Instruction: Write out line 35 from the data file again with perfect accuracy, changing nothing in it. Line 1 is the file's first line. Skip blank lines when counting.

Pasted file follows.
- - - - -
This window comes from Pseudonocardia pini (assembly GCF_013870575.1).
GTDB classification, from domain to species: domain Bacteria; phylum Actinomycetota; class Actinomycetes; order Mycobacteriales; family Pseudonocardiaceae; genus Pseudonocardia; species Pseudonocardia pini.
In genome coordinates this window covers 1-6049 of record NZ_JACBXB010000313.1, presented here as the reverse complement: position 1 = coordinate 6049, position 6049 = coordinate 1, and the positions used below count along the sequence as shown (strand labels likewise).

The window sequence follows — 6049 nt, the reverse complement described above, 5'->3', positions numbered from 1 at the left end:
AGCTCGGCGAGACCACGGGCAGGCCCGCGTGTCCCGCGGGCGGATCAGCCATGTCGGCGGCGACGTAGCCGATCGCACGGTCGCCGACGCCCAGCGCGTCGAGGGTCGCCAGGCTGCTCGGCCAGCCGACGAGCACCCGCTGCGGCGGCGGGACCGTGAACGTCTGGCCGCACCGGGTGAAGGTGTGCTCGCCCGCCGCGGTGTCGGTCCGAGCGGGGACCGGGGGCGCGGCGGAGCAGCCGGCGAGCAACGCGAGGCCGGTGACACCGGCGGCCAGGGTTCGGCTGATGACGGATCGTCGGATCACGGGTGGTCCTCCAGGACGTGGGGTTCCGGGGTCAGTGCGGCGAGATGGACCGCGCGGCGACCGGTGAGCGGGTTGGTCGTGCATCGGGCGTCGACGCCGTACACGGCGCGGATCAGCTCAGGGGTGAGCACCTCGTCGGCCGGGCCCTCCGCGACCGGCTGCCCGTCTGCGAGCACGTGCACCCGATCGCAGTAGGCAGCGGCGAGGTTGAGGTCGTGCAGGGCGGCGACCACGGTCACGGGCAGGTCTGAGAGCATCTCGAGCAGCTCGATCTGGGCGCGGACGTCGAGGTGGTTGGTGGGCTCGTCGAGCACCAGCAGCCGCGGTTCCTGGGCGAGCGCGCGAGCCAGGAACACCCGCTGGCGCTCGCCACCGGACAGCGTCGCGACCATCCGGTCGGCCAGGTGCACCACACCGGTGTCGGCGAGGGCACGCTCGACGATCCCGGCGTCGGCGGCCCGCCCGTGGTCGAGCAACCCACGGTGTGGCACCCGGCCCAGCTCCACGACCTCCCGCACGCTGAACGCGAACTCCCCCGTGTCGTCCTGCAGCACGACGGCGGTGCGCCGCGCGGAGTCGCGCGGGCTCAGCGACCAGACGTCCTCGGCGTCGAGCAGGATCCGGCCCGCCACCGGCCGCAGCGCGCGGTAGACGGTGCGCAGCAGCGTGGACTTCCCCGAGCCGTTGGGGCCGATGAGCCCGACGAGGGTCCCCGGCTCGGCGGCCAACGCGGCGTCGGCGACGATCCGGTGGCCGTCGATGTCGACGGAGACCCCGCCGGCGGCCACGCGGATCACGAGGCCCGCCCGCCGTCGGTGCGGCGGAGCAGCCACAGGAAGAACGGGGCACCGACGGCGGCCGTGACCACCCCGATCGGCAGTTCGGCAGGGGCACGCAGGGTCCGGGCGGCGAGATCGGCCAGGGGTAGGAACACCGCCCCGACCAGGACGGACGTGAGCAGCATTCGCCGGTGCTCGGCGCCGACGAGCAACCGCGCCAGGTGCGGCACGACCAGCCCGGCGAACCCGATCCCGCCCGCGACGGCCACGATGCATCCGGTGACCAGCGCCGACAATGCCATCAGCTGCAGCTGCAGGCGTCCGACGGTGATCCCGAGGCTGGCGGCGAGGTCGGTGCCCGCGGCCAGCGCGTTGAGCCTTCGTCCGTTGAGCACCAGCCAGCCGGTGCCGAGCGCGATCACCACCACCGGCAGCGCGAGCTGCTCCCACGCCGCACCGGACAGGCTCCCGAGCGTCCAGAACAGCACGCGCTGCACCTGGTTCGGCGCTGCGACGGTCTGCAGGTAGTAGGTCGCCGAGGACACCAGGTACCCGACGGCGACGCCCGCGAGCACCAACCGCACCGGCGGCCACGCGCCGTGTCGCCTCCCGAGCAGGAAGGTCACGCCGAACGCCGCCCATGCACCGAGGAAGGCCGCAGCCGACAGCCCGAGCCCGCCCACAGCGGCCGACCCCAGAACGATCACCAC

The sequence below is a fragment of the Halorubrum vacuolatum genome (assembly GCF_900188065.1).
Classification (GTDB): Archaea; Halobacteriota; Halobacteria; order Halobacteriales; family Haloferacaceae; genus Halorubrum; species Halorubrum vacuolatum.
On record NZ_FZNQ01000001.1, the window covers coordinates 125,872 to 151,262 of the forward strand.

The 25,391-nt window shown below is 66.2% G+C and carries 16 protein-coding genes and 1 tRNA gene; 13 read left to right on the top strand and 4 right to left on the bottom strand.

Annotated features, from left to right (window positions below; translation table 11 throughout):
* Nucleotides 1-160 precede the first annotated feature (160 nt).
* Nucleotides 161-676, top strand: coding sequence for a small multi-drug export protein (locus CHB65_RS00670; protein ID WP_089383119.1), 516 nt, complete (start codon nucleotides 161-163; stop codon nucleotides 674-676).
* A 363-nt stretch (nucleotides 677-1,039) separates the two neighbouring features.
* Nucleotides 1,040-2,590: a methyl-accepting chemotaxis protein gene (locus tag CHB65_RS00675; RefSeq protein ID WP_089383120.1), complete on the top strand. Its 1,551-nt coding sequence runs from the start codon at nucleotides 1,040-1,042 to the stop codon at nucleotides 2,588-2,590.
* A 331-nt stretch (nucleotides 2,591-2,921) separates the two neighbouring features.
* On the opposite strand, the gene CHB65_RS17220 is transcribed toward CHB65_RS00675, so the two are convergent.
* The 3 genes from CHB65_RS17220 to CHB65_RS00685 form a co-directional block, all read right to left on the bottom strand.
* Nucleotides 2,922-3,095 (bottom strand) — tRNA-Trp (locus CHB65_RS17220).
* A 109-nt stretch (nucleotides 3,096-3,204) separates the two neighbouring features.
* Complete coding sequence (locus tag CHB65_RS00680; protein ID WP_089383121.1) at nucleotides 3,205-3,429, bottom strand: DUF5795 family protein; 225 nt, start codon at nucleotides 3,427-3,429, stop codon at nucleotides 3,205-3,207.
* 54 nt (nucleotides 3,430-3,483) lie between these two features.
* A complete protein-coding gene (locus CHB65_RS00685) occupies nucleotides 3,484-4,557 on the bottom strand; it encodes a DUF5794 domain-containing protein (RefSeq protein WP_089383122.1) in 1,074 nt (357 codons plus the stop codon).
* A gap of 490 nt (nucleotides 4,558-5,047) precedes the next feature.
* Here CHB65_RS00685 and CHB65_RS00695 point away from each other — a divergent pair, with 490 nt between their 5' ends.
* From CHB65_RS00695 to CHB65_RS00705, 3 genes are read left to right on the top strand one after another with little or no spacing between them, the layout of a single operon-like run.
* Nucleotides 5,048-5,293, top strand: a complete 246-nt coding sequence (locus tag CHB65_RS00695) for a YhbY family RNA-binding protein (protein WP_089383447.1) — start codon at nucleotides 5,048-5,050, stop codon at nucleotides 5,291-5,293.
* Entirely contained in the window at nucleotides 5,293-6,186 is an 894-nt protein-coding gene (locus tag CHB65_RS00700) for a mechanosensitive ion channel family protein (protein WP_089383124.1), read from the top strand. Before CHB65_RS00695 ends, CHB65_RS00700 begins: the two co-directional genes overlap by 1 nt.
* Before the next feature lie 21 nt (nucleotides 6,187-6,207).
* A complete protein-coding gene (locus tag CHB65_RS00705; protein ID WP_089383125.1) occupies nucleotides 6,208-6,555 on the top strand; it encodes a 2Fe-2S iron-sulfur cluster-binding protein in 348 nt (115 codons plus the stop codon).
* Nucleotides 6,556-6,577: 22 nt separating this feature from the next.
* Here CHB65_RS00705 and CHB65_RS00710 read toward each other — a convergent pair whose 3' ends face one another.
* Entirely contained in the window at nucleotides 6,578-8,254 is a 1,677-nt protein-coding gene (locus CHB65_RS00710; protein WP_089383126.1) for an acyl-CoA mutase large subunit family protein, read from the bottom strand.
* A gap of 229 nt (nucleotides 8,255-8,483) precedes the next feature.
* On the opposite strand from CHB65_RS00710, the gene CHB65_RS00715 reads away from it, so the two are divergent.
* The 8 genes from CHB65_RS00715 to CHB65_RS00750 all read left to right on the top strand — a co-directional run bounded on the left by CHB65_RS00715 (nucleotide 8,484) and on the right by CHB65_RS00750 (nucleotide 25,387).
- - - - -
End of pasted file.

* The 8 genes from CHB65_RS00715 to CHB65_RS00750 all read left to right on the top strand — a co-directional run bounded on the left by CHB65_RS00715 (nucleotide 8,484) and on the right by CHB65_RS00750 (nucleotide 25,387).